OPINION

Numbers on hunger tough to swallow

Thom Hanrahan Brownwood Bulletin Editor

Since I arrived in Brownwood, I have noticed an incredibly giving and caring community.

Among the first people I got to know here in town were Angelia Bostick and Misty Bowers of Good Samaritans ministries.

GSA does fantastic work out of its building at 305 Clark St. in Brownwood.

It helps school children get the food and nutrition they need through its Food for Thought program. The schools may provide free or reduced meals to students during the week, but food for thought helps fill the gap during the weekends for young people in Brown County.

Its Deer Project is a thing of wonder for a guy like me that was raised in a major metropolitan city. This program lets hunters bring legally harvested and tagged deers to participating processors. The meat is then givent to GSA to provide good, lean protein to the hungry of Brown County.

There is, of course, the organization’s food pantry and clothing ministry and the many other day-to-day things it does to ease the burden of some of our neighbors who might need a hand now and then.

Last week’s Empty Bowls event at the Brownwood Coliseum was really something to behold.

More than 900 people came to eat a simple meal of soup, bread and water. Then, they took home a hand-painted bowl to remind them that hunger is an ongoing and serious problem. Even in a land of plenty like the United States, hunger is a serious issue.

According to Feeding America, one in six Americans struggles with hunger. Many of those are not homeless or even unemployed, either.

Many of them just simply find too much month at the end of the money. They sometimes have to make choices between other basic necessities and a full belly.

And many of these are the most innocent among us.

According to the United States Department of Agriculture (USDA), 15.9 million children under 18 in the United States live in households where they don’t get the proper amount of food and nutrition to lead a healthy and productive life.

Feeding America says that according to the most recent data available that 20% percent or more of the child population in 37 states and D.C. lived in food insecure households in 2011.

One in five children the world’s wealthiest nation go to bed hungry.

Sit on that one a minute and then read on.

Nearly 14 million children are estimated to be served by Feeding America, more than 3 million of which are ages 5 and under. Medical experts agree that the first handful of years of our lives shape to a large degree the trajectory of our future health.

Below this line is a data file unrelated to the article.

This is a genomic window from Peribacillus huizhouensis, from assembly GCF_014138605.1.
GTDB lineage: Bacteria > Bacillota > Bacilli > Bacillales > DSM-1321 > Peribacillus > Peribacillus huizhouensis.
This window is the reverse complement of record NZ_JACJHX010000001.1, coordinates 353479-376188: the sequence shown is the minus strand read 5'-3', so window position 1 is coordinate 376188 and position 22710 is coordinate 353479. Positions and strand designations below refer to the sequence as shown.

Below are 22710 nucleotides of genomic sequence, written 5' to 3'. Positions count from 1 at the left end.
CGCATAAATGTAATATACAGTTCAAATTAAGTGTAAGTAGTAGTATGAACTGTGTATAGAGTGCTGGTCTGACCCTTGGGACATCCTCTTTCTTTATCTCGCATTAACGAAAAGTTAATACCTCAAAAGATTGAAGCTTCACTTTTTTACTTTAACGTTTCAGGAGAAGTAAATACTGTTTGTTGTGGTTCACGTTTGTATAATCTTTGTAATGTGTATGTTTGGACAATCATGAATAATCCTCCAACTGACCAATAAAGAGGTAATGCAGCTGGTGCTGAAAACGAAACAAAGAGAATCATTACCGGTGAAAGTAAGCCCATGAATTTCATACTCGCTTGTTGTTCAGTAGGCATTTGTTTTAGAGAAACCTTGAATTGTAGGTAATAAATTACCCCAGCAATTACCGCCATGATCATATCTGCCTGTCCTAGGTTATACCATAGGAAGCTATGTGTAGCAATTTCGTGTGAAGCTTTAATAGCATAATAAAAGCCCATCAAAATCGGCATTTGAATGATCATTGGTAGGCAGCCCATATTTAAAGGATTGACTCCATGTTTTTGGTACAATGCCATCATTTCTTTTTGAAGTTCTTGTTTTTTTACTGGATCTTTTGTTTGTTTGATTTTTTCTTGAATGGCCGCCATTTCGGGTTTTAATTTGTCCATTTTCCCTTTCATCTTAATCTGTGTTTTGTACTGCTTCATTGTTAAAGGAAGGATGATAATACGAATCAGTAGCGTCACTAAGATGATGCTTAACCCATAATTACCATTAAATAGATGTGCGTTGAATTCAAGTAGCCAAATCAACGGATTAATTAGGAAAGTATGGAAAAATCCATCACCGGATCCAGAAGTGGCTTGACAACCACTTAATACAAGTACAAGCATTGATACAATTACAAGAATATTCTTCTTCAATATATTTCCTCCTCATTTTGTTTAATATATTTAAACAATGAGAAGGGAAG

But what about the other side of the chronological spectrum?

Feeding America reports that in 2040 there will be 79.7 million older adults, more than twice as many as in 2000.

The organization says that 18.6 percent of its client households have at least one member who is age 65 or older.

And according to its data, in 2011 4.8 million Americans over the age of 60 were food insecure. This constitutes 8.4 percent of all seniors.

And while picking out the colorful bowl that holds Easter jelly beans on my desk, Bostick told me something interesting that I promise you will hear about in these pages should it come together.

GSA is working on a program to address hunger among seniors.

If you will pardon the metaphor, as if GSA didn’t have enough on its plate with all the other programs, it continues to find ways to reduce suffering and discomfort. That is why I visit often, even for just a cup of coffee. They remind me how fortunate I am and that I need to give back.

It takes $50,000 a month to keep GSA going. And Brown County needs it and the other food pantries and ministries that serve the public and seek to reduce the problem of hunger.

That’s why they gave us a simple meal and a bowl Thursday. To keep the message in front of us that hunger in America — in Brown County — is real and it is significant.

Message received.

Thom Hanrahan is the editor of the Brownwood Bulletin. His column appears on Sundays. He may be reached by e-mail at thom.hanrahan@brownwoodbulletin.com.